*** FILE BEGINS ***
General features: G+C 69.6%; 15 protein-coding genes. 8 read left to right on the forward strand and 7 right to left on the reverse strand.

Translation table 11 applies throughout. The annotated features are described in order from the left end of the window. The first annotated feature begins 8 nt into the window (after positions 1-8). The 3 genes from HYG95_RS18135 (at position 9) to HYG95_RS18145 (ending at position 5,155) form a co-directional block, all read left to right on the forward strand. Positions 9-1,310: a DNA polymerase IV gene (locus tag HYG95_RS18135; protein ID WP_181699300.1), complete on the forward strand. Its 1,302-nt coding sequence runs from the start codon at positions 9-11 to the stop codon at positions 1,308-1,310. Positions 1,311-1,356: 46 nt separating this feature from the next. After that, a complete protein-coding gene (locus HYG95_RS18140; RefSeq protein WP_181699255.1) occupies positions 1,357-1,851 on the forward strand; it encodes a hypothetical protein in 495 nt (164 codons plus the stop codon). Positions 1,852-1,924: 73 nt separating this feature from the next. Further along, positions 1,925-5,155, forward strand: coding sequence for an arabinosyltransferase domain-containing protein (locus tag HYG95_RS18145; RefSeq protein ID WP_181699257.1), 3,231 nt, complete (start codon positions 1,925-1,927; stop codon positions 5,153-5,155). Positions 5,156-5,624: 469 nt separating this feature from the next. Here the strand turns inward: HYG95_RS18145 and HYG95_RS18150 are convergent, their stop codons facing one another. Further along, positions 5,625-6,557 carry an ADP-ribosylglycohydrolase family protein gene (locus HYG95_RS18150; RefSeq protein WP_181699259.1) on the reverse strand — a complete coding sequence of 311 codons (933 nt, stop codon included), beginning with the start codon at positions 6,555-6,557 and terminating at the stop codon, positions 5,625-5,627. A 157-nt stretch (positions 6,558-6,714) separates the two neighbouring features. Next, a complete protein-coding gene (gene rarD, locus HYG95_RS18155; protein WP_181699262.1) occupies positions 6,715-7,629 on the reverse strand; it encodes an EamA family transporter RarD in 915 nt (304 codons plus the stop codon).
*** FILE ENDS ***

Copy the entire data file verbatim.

General features: G+C 69.6%; 15 protein-coding genes. 8 read left to right on the forward strand and 7 right to left on the reverse strand.

Translation table 11 applies throughout. The annotated features are described in order from the left end of the window. The first annotated feature begins 8 nt into the window (after positions 1-8). The 3 genes from HYG95_RS18135 (at position 9) to HYG95_RS18145 (ending at position 5,155) form a co-directional block, all read left to right on the forward strand. Positions 9-1,310: a DNA polymerase IV gene (locus tag HYG95_RS18135; protein ID WP_181699300.1), complete on the forward strand. Its 1,302-nt coding sequence runs from the start codon at positions 9-11 to the stop codon at positions 1,308-1,310. Positions 1,311-1,356: 46 nt separating this feature from the next. After that, a complete protein-coding gene (locus HYG95_RS18140; RefSeq protein WP_181699255.1) occupies positions 1,357-1,851 on the forward strand; it encodes a hypothetical protein in 495 nt (164 codons plus the stop codon). Positions 1,852-1,924: 73 nt separating this feature from the next. Further along, positions 1,925-5,155, forward strand: coding sequence for an arabinosyltransferase domain-containing protein (locus tag HYG95_RS18145; RefSeq protein ID WP_181699257.1), 3,231 nt, complete (start codon positions 1,925-1,927; stop codon positions 5,153-5,155). Positions 5,156-5,624: 469 nt separating this feature from the next. Here the strand turns inward: HYG95_RS18145 and HYG95_RS18150 are convergent, their stop codons facing one another. Further along, positions 5,625-6,557 carry an ADP-ribosylglycohydrolase family protein gene (locus HYG95_RS18150; RefSeq protein WP_181699259.1) on the reverse strand — a complete coding sequence of 311 codons (933 nt, stop codon included), beginning with the start codon at positions 6,555-6,557 and terminating at the stop codon, positions 5,625-5,627. A 157-nt stretch (positions 6,558-6,714) separates the two neighbouring features. Next, a complete protein-coding gene (gene rarD, locus HYG95_RS18155; protein WP_181699262.1) occupies positions 6,715-7,629 on the reverse strand; it encodes an EamA family transporter RarD in 915 nt (304 codons plus the stop codon).